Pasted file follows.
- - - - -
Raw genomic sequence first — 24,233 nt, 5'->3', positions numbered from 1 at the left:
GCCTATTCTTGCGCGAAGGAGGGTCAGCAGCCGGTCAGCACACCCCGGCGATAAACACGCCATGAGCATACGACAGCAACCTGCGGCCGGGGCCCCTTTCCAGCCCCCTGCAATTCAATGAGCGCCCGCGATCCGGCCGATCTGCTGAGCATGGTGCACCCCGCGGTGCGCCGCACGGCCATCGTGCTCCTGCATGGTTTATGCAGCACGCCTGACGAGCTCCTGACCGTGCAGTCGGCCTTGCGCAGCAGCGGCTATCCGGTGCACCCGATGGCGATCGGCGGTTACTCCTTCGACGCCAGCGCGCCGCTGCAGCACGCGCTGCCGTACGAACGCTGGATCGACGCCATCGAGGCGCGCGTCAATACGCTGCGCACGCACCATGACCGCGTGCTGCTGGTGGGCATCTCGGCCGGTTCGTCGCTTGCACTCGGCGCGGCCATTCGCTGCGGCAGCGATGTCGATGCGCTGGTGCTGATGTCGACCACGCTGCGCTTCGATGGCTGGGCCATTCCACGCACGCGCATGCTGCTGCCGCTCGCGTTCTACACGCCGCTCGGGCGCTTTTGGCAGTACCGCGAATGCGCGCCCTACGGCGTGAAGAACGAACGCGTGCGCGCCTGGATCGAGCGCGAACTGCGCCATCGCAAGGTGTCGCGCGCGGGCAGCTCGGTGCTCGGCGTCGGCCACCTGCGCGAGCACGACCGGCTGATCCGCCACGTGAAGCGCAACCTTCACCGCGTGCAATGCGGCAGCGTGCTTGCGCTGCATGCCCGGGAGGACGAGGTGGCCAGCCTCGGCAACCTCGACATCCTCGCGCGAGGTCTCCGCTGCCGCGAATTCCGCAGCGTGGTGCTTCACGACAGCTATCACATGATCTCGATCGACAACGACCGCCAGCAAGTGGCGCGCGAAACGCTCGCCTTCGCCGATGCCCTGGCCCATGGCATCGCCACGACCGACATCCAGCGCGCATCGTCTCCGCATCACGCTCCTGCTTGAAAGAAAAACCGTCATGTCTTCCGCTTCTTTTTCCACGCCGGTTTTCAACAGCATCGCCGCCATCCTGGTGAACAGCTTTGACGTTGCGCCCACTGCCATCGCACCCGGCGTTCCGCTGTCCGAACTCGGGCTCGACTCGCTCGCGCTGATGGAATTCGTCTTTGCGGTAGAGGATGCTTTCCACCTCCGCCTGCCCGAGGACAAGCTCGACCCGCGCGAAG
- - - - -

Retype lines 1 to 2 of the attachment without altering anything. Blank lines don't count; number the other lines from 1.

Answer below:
Raw genomic sequence first — 24,233 nt, 5'->3', positions numbered from 1 at the left:
GCCTATTCTTGCGCGAAGGAGGGTCAGCAGCCGGTCAGCACACCCCGGCGATAAACACGCCATGAGCATACGACAGCAACCTGCGGCCGGGGCCCCTTTCCAGCCCCCTGCAATTCAATGAGCGCCCGCGATCCGGCCGATCTGCTGAGCATGGTGCACCCCGCGGTGCGCCGCACGGCCATCGTGCTCCTGCATGGTTTATGCAGCACGCCTGACGAGCTCCTGACCGTGCAGTCGGCCTTGCGCAGCAGCGGCTATCCGGTGCACCCGATGGCGATCGGCGGTTACTCCTTCGACGCCAGCGCGCCGCTGCAGCACGCGCTGCCGTACGAACGCTGGATCGACGCCATCGAGGCGCGCGTCAATACGCTGCGCACGCACCATGACCGCGTGCTGCTGGTGGGCATCTCGGCCGGTTCGTCGCTTGCACTCGGCGCGGCCATTCGCTGCGGCAGCGATGTCGATGCGCTGGTGCTGATGTCGACCACGCTGCGCTTCGATGGCTGGGCCATTCCACGCACGCGCATGCTGCTGCCGCTCGCGTTCTACACGCCGCTCGGGCGCTTTTGGCAGTACCGCGAATGCGCGCCCTACGGCGTGAAGAACGAACGCGTGCGCGCCTGGATCGAGCGCGAACTGCGCCATCGCAAGGTGTCGCGCGCGGGCAGCTCGGTGCTCGGCGTCGGCCACCTGCGCGAGCACGACCGGCTGATCCGCCACGTGAAGCGCAACCTTCACCGCGTGCAATGCGGCAGCGTGCTTGCGCTGCATGCCCGGGAGGACGAGGTGGCCAGCCTCGGCAACCTCGACATCCTCGCGCGAGGTCTCCGCTGCCGCGAATTCCGCAGCGTGGTGCTTCACGACAGCTATCACATGATCTCGATCGACAACGACCGCCAGCAAGTGGCGCGCGAAACGCTCGCCTTCGCCGATGCCCTGGCCCATGGCATCGCCACGACCGACATCCAGCGCGCATCGTCTCCGCATCACGCTCCTGCTTGAAAGAAAAACCGTCATGTCTTCCGCTTCTTTTTCCACGCCGGTTTTCAACAGCATCGCCGCCATCCTGGTGAACAGCTTTGACGTTGCGCCCACTGCCATCGCACCCGGCGTTCCGCTGTCCGAACTCGGGCTCGACTCGCTCGCGCTGATGGAATTCGTCTTTGCGGTAGAGGATGCTTTCCACCTCCGCCTGCCCGAGGACAAGCTCGACCCGCGCGAAG